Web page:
The Collected Letters, Volume 4


TC TO DAVID IRVING; 17 April 1828; DOI: 10.1215/lt-18280417-TC-DI-01; CL 4:e7.


21. Comely Bank Row, 17th April, 1828—

My Dear Sir,

I shall now make to you in writing the proposal I lately made in words, on the part of Herr von Lichtenthaler, Keeper of the Royal Library at Munich.1

It appears that in the Munich Library there are about 150,000 Duplicate volumes, “some of them very valuable”: these the Directors are desirous of exchanging with similarly superfluous Duplicates in other Libraries.2 Should there be any considerable stock of such in your Collection, perhaps you might not feel disinclined to this negotiation; in which case, a Catalogue of the Munich Duplicates, with the price and external character of each work, would be transmitted to you; and a corresponding Catalogue on your part being sent thither, the business could be transacted without difficulty, and, as might be hoped, to mutual advantage.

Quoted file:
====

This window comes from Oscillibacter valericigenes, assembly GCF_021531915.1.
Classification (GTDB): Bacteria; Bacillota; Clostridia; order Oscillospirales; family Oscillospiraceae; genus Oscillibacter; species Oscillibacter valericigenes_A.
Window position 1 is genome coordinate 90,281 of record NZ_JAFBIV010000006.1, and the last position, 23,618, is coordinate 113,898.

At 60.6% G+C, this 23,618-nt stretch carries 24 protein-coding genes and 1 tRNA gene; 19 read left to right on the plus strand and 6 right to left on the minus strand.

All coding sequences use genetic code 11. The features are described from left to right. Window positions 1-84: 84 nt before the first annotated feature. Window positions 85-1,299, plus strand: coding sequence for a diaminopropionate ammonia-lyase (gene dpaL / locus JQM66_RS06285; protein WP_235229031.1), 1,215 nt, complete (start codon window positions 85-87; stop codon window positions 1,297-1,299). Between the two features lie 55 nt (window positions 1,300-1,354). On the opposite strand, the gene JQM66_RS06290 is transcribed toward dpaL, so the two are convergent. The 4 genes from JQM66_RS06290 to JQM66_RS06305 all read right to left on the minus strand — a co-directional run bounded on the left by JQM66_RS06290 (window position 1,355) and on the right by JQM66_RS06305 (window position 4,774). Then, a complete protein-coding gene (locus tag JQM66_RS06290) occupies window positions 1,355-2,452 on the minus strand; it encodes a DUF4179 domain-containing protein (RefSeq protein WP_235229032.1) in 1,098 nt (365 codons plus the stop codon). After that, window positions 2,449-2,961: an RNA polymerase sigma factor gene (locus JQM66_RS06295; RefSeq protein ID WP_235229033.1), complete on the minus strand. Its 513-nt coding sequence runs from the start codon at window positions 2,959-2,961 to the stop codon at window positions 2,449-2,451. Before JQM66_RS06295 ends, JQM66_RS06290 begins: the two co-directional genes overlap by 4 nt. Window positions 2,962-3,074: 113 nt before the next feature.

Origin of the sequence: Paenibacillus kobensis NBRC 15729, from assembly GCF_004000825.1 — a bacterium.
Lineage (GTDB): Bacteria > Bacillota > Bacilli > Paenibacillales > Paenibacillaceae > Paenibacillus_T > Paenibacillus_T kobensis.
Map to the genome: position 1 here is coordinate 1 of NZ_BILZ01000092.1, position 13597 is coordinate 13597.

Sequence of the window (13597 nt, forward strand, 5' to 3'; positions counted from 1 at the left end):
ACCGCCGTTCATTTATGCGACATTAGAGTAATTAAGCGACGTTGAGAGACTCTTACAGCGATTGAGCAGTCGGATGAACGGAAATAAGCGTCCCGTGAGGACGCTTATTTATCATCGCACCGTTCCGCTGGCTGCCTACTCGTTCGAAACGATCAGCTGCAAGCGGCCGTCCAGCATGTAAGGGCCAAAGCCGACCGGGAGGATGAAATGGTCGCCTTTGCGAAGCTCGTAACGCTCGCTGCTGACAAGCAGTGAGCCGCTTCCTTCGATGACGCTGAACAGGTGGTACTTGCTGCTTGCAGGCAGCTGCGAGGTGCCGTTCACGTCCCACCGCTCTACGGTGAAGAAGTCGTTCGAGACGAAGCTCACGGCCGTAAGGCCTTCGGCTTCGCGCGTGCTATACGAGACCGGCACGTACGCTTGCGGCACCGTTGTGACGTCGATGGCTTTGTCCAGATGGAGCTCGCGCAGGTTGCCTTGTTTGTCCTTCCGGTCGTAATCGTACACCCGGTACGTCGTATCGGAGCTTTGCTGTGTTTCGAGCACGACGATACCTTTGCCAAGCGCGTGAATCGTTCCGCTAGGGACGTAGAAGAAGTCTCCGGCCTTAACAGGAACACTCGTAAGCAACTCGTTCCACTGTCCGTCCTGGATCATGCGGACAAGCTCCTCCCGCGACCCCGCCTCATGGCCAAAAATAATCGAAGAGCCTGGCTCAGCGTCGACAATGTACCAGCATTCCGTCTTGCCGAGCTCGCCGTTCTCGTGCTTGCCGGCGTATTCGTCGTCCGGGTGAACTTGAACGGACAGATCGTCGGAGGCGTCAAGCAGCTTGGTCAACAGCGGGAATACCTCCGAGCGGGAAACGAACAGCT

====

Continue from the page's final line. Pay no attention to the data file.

If you judge it suitable to entertain this proposal, I shall beg of you to let me know: mentioning in general the number of volumes you may have it in your power so to offer in exchange.3 The affair, once entered upon, may be prosecuted and concluded in concert with the Baron von Zetto, Bavarian Ambassador in London.4

I make a similar application to Mr Ellis of the British Museum,5 to Dr Bandinel of the Bodleian Library;6 and to no other. If the Munich Duplicates cannot be disposed of in this way, they are to be sold.

Believe me always, / My Dear Sir, / Most sincerely Your's, /

Thomas Carlyle—